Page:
14 July 2011
Making regulation more accessible
‘Accessible’ is a word that most people associate with physical access to buildings or buses. People with disabilities campaigned for decades to afford the right to equal access in public places, and as a result, society has become more ‘accessible’ to many more people, whether through markings on pavements for people with visual impairments, or ramps outside public buildings for people who use wheelchairs. Communication ‘access’ is a less familiar term, and still less understood by the majority of people, despite the fact that there are an estimated 2.5 million people in the UK with communication difficulties of some kind or another. In broad terms, ‘communication access’ refers to the right to information – to have information in formats that make sense – whether in a different language, or in pictures or symbols.
Governments in the UK have been promoting this kind of access, albeit less visibly than others. More than ten years ago, the Scottish government published an important document called ‘Same as You’, a policy statement on the future of services for people with learning disabilities. It represented a new step towards a more inclusive and accessible future. It made an important reference to the role of communication and information;
‘Better information, communication and advocacy are central to making any changes and putting principles into practice. If we are to include people with learning disabilities and autistic spectrum disorders more fully, they need to have accurate information so that they can make informed choices and decisions’ (Same as You, 2000, p42).
The following year, a very similar policy statement was published by the Department of Health in England in ‘Valuing People’ (2001). Both of these were heavily influenced by the All Wales Strategy for people with learning disabilities, also groundbreaking policy which set the scene for many of the reforms of services for people with learning disabilities in the 1990s and beyond.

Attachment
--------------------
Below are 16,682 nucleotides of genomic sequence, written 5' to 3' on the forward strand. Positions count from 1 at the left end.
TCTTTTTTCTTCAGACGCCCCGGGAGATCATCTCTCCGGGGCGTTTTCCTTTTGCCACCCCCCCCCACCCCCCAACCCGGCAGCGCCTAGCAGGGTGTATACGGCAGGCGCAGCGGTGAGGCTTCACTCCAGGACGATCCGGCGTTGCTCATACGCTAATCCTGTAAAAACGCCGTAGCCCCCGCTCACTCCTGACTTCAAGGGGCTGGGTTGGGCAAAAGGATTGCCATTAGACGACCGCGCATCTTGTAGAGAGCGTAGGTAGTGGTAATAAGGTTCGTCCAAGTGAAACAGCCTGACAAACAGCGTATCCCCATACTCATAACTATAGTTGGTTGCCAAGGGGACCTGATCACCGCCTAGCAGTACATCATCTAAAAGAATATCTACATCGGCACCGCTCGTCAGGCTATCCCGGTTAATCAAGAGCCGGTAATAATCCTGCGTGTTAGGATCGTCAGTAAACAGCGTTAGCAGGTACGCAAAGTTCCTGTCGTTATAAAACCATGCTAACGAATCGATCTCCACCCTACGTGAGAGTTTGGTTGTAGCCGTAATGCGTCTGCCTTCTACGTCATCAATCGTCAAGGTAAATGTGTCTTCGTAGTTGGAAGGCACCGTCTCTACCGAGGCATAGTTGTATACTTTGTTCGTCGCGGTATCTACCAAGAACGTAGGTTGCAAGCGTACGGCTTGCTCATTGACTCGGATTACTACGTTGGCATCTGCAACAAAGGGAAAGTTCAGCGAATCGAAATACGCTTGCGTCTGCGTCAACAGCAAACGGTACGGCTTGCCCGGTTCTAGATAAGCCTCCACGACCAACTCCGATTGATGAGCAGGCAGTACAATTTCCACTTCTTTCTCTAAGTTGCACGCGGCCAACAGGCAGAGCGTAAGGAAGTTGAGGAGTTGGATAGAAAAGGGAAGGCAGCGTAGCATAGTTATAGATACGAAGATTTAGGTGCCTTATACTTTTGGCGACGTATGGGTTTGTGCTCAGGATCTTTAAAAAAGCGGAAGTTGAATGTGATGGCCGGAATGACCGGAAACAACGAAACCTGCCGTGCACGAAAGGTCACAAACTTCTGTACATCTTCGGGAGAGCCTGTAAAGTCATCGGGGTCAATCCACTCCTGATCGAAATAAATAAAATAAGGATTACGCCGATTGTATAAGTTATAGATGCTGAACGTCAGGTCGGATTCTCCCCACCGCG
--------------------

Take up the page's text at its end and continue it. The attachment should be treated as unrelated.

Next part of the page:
One of the key initiatives which grew out of this reform agenda, - became known as ‘Easy Read’ – ensuring that public services provided information that was accessible to people who, for whatever reason, found written English difficult to understand. My colleagues within speech and language therapy have been instrumental in promoting this over many years. Today there are a large number of organisations, many employing people with disabilities, who provide help and guidance on making information more accessible. Last year, HPC commissioned Inspired Services Ltd, to produce an Easy Read version of the HPC’s public information leaflet. This was developed with and by service users in collaboration with members of the HPC Fitness to practise team. Making information about how to complain ‘accessible’ was a challenging task for all those involved. HPC has made a clear commitment in its strategic objectives to make information about its processes more accessible, so that people know how to complain, and where to complain. It is essential for a regulator to take steps to ensure that information on how to complain is as ‘accessible’ as possible. I am delighted to see that the easy read version is now available on line and my thanks to all those who made it happen.
Anna van der Gaag